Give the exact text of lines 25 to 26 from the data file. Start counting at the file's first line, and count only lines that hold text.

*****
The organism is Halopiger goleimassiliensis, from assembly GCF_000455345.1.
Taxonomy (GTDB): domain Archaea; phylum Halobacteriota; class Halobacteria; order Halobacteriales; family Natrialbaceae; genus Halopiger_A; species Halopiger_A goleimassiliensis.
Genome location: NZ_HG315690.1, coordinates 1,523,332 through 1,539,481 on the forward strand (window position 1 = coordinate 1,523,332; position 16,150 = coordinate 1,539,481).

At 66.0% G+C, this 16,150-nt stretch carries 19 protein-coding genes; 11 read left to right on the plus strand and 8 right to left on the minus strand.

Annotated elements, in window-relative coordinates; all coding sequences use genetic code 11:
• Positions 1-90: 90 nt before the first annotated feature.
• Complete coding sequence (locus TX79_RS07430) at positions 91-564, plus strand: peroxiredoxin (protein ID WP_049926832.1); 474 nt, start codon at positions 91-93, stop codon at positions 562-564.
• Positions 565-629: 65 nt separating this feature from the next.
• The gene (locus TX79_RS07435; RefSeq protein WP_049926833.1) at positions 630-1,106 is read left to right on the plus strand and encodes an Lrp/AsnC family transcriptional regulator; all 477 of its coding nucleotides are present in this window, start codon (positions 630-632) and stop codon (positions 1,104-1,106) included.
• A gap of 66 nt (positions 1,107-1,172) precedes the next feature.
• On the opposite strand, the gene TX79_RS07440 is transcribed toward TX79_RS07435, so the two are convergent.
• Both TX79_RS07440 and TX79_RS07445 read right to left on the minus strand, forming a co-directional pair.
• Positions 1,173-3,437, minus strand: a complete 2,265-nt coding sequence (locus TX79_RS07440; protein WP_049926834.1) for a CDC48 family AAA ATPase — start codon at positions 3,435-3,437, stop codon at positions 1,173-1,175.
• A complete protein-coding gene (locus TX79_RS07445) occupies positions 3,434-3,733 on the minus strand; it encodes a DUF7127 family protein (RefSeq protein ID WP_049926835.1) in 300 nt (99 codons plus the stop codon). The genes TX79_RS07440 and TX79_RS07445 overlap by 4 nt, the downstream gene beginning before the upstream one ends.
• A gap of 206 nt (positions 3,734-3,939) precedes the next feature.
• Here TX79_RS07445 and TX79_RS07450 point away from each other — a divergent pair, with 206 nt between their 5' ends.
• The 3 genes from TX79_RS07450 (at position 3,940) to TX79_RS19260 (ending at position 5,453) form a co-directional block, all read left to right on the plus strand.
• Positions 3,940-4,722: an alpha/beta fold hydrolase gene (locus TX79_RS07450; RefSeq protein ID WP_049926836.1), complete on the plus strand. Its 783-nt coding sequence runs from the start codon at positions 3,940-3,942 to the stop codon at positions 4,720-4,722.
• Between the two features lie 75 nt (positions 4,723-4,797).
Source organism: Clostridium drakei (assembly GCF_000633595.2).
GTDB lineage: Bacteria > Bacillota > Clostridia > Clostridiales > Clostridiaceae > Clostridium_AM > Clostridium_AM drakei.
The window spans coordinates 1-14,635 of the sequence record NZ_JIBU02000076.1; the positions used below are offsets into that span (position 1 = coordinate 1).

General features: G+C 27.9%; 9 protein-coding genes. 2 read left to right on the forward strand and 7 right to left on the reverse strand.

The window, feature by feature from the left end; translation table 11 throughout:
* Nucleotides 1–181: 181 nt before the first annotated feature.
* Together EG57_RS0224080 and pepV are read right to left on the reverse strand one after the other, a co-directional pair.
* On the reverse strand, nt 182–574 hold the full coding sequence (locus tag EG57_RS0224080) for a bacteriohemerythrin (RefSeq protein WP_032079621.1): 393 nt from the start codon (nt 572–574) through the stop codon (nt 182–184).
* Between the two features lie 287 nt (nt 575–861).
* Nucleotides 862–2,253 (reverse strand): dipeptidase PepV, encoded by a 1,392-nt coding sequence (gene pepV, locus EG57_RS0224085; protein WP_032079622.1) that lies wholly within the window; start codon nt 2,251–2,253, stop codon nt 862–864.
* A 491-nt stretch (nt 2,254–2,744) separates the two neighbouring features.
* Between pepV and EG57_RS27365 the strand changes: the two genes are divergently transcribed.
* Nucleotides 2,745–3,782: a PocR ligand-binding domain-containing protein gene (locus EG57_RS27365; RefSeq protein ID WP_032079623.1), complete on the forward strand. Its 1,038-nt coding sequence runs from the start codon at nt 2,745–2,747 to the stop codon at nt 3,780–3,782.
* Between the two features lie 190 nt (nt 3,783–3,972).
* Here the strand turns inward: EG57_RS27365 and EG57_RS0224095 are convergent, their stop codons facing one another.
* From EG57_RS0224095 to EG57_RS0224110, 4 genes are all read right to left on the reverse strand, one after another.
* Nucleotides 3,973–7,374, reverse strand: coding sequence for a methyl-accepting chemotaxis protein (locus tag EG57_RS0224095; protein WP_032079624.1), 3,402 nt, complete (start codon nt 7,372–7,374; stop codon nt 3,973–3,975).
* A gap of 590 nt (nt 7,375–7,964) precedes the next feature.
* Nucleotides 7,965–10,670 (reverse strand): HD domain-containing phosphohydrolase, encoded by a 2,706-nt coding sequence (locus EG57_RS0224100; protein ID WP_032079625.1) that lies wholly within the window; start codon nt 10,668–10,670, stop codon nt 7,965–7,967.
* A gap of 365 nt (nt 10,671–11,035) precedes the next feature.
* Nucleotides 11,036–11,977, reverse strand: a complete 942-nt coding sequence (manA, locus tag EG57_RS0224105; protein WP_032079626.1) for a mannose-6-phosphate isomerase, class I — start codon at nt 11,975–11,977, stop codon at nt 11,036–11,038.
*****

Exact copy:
* Nucleotides 1–181: 181 nt before the first annotated feature.
* Together EG57_RS0224080 and pepV are read right to left on the reverse strand one after the other, a co-directional pair.